There are an estimated 200,000 Israelis who have been forced to evacuate from the southern areas near Gaza and the northern border near Lebanon. More than half of the evacuees are living in hotels; others are living with family and friends in safer areas of the country.
Most of us cannot imagine the hardships and difficulty of uprooting your family in 24 hours and relocate somewhere else.
Norman Itkowitz can.
A former resident of Stamford, Itkowitz moved with his family to New Orleans in 2003, when he accepted a psychology fellowship in PTSD. In 2005, his home was destroyed by Hurricane Katrina. Except for a few clothes and some furniture, Itkowitz lost everything, including important records, photos and other keepsakes.
As soon as Itkowitz realized that the hurricane was heading directly to the area in which he lived, he packed up two bags, and along with his wife, two kids and his dog, headed to Memphis. “We went down to New Orleans with a huge moving truck,” said Itkowitz. “When we relocated to Memphis, all the belongings we took were placed in a small U-Haul.”
His children were in fourth grade and kindergarten at the time. Itkowitz enrolled them at the Margolin Hebrew Academy in Memphis, but it wasn’t an easy transition for them. The youngest had major adjustment issues; the older child felt that he couldn’t plan for anything anymore after unexpectedly being forced out of his home. Itkowitz said that the hardest part of adjusting to being an evacuee is accepting help from others. The rabbi in Memphis, Rabbi Shai Finkelstein, convinced Itkowitz that it was a mitzvah for his congregation to help his family … and for Itkowitz to be able to accept it.
As to the current situation in Israel where many had to evacuate, Itkowitz thinks his situation was a little different.
“We had a place we could move to,” explained Itkowitz. “We had a community to take care of us, and we weren’t under constant threat from missile attacks like the people who were displaced from their homes in Israel. I believe they must take it one day at a time and develop a plan for the future. I can’t imagine what it would be like to be in their shoes right now, even though I had somewhat of a similar situation. I guess the current evacuees do have a community amongst themselves, and they also have Israel and all of Klal Yisrael trying to help them, but it is hard to accept that you might never go back to your home.”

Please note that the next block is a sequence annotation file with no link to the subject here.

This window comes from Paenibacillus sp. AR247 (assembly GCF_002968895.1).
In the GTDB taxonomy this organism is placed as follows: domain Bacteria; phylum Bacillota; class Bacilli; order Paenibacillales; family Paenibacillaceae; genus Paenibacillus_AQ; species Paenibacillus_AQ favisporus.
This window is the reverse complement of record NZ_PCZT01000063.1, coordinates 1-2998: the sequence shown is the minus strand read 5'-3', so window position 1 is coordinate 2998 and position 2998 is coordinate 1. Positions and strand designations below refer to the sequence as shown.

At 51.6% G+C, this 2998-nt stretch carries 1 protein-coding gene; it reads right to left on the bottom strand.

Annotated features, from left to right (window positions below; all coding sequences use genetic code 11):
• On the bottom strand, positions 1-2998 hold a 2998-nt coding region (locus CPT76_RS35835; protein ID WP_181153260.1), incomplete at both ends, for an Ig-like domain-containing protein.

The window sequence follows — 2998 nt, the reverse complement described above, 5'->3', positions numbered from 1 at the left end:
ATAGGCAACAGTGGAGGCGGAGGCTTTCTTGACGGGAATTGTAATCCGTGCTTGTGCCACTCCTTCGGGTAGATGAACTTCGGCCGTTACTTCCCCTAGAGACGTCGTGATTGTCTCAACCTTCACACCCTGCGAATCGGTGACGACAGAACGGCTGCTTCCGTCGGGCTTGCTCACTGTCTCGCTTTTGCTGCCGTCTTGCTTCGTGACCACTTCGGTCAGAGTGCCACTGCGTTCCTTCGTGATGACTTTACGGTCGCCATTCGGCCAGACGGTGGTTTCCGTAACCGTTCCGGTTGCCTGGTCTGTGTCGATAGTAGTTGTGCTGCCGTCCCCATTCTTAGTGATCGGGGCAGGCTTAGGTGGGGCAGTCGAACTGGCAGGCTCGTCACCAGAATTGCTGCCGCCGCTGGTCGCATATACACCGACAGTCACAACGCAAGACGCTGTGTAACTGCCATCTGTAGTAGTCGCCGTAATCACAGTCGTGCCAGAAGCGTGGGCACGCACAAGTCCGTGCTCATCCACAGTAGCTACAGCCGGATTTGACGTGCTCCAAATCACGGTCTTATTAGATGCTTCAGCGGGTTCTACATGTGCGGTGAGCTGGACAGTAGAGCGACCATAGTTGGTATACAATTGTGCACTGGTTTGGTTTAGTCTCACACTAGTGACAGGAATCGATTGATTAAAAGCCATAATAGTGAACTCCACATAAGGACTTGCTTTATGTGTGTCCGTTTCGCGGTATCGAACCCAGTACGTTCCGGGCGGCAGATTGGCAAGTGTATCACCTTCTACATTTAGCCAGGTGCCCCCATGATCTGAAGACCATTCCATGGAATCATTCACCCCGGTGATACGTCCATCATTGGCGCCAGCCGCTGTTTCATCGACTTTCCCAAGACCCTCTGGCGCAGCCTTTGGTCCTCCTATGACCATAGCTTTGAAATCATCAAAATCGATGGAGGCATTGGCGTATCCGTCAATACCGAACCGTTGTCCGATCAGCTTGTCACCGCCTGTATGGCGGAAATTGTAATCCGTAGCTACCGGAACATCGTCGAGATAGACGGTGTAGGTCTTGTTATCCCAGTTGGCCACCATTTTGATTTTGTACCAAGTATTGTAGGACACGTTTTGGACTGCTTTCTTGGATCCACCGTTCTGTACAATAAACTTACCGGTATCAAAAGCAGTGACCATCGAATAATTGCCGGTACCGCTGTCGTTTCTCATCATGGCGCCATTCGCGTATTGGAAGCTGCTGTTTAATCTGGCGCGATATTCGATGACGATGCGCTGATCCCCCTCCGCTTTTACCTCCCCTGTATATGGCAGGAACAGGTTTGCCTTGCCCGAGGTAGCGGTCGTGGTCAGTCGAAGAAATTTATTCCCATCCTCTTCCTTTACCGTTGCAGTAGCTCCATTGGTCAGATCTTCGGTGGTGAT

In fact, Itkowitz, along with about 20 members of the Stamford Jewish community, recently had a chance to meet with evacuees as part of a volunteer and learning trip to Israel organized in conjunction with Ohr Torah Stone. I was privileged to be part of this group.
We spoke with several evacuees from Kibbutz Or haNer, located near the Gaza border. They had all been relocated to the Orient Hotel in Jerusalem. The kibbutz was extremely fortunate in that the Hamas terrorists did not destroy their kibbutz, as they did to Kfar Azza and Kibbutz Be’eri. Everyone from the kibbutz was saved.
However, 650 individuals from the kibbutz, including 200 children, had to evacuate immediately, first going to Tiberias and then relocating to the Orient in Jerusalem. Some of the kibbutzniks left on Saturday when they heard what was happening in nearby areas; others stayed in safe rooms for many hours until an official evacuation notice came on Sunday.
It’s difficult to imagine the mental trauma these evacuees are going through. Many of them have lost loved ones or have friends who were killed in the massacre of Oct. 7. The survivor’s guilt must be enormous. Their children are going to new schools … assuming they have been placed back in school at all. They likely will never be able to see their homes again.
However, when I asked them if they wanted to return to their communities and rebuild, they all said that once it’s safe to go back, they want to return. They were amazingly optimistic in spite of the severe hardships they have been forced to endure the past two months.
In many ways, these evacuees are Israel’s forgotten families. Since the war began, I have been besieged by individual requests and organizational fundraising efforts for equipment and supplies for our brave soldiers. The hostages — and their families — have taken center stage, as they should. There has also been an enormous amount of attention directed to the grieving families who have lost loved ones in the massacre and the soldiers who have fallen defending our land. Our students at our day schools have been writing letters to soldiers and to those who sustained injuries in the massacre and are recovering in hospitals. However, there has been much less attention directed to the hundreds of thousands of Israelis who are living in hotels and other temporary shelters, and while they might not need our financial help as much as other groups, they certainly need our moral support.
The war against Hamas has affected everyone in the country in some way. Let’s not forget the 200,000 people who have been displaced from their homes and who are trying to rebuild their lives as best as they can.
Michael Feldstein, who lives in Stamford,is the author of “Meet Me in the Middle” (meet-me-in-the-middle-book.com), a collection of essays on contemporary Jewish life. He can be reached at [email protected].